This tree is usually found in India’s north-eastern jungles.
It is a forest tree that is predominantly grown in Assam.
It’s worth noting that Agarwood thrives in red, yellow podzolic, clay sandy, and loamy soil. Agarwood thrives in hilly places with elevations of more than 750 metres above sea level.
Because agarwood creation in the natural environment is a lengthy process that can take up to ten years, the development of effective induction technology has gotten a lot of attention because it’s critical to maintaining the agarwood supply from domesticated Aquilaria trees.
Agarwood plants can be purchased for Rs.35-60 at Global Nursery and Agarwood Industry in Hojai, Assam or Other nurseries of Assam.
With a spacing of 2.5 m × 2.5 m and 2 m x 2 m, around 700 to 900 plants per acre can be planted.
Agarwood plantation land preparation
- Before planting agarwood, ploughing is required; after a couple of ploughings, weed removal and field cleaning are completed.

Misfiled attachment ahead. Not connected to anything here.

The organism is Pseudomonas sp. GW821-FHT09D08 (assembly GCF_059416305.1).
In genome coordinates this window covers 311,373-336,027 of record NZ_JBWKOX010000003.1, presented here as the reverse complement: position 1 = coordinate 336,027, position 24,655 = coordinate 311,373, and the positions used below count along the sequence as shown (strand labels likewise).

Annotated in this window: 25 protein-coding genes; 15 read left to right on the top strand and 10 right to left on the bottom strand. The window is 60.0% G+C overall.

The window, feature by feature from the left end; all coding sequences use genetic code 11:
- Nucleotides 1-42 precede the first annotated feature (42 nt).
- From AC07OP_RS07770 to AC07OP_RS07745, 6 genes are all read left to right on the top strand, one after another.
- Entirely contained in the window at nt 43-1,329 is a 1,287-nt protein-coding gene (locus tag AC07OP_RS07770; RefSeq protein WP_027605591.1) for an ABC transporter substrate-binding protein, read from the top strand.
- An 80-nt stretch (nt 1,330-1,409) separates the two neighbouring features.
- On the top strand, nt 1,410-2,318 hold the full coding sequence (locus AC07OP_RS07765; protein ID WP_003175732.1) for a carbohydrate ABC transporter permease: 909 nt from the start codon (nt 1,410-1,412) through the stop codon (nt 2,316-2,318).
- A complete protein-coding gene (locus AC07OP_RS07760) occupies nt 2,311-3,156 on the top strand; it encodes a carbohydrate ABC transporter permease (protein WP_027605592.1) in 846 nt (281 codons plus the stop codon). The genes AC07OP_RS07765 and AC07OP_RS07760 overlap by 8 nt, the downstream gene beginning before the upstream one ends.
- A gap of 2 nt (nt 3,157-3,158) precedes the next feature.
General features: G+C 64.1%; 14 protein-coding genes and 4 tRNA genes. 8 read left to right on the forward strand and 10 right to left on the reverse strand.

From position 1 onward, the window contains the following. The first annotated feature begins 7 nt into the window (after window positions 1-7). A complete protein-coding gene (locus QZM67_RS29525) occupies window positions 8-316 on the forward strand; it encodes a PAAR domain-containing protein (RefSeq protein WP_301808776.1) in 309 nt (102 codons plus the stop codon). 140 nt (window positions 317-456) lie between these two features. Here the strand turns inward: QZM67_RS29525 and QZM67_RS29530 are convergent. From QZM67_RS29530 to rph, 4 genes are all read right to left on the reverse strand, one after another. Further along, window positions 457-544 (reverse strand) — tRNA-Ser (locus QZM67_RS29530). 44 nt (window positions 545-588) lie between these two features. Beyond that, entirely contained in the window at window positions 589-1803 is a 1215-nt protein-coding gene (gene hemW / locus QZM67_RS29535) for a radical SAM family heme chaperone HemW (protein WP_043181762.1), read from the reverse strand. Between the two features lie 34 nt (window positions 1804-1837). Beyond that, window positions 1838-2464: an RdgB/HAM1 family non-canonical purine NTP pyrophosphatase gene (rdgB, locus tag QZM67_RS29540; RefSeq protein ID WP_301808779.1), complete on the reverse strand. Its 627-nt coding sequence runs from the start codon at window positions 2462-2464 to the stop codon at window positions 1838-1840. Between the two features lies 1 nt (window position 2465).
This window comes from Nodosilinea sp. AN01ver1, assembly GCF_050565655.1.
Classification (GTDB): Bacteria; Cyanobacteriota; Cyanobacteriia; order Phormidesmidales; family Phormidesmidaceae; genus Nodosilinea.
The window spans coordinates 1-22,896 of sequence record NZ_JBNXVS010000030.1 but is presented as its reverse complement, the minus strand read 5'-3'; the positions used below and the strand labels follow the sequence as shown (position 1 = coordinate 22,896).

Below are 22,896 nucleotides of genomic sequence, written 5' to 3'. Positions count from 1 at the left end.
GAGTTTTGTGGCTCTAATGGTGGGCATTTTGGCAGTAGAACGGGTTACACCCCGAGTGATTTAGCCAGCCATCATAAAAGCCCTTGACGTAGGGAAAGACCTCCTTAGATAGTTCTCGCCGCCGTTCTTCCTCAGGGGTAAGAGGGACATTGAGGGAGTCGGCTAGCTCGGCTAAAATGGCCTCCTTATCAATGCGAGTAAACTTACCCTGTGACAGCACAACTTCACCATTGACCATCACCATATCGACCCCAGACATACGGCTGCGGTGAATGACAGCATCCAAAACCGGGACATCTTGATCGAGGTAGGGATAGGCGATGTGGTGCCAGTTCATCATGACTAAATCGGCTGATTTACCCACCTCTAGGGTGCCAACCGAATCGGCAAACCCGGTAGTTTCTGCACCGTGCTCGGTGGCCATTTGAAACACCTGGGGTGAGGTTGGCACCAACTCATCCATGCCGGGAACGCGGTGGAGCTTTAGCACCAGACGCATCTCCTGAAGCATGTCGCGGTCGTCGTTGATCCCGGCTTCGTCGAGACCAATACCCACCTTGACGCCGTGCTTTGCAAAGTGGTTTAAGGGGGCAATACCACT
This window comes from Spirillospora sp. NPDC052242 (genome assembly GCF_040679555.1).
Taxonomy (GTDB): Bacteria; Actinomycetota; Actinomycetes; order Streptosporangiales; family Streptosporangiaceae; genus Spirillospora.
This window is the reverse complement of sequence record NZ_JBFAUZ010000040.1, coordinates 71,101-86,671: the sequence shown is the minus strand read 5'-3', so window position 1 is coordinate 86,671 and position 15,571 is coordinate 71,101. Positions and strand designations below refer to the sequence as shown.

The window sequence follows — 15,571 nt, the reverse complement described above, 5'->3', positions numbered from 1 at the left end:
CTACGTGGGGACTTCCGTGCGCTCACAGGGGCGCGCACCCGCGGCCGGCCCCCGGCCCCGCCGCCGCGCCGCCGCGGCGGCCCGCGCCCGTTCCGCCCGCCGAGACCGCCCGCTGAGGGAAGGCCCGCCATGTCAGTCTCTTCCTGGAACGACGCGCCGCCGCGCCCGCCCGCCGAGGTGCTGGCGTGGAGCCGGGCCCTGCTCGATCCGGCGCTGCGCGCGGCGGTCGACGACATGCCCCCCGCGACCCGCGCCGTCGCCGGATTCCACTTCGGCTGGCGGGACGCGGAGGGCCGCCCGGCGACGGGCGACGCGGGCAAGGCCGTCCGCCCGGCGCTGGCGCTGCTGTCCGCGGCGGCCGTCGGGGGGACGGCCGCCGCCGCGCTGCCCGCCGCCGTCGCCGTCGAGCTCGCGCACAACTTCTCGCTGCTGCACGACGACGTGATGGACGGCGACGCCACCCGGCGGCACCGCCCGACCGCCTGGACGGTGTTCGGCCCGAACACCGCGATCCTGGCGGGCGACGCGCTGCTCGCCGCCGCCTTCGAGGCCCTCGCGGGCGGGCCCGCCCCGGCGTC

- Dig 45 x 45 x 45 cm trenches, fill them with FYM, and then expose them to sunshine to kill insects.
- To keep insects at bay, add 15 percent cow dung and 20 grammes furadan to these pits.
- Keep your agarwood farm free of stagnant water.
- It causes plant death, therefore be cautious and ready for water logging issues.
- Choose healthy agar seedlings that are at least 60-90 cm tall.
However, healthy seedlings should be preferred over height.
- To avoid root coiling, stay away from older seedlings. Manure and agarwood fertiliser
- Plant fertiliser made from cow dung – one of the most significant organic fertilisers for soil fertility is cow dung. Each pit can have 15% cow dung added to it.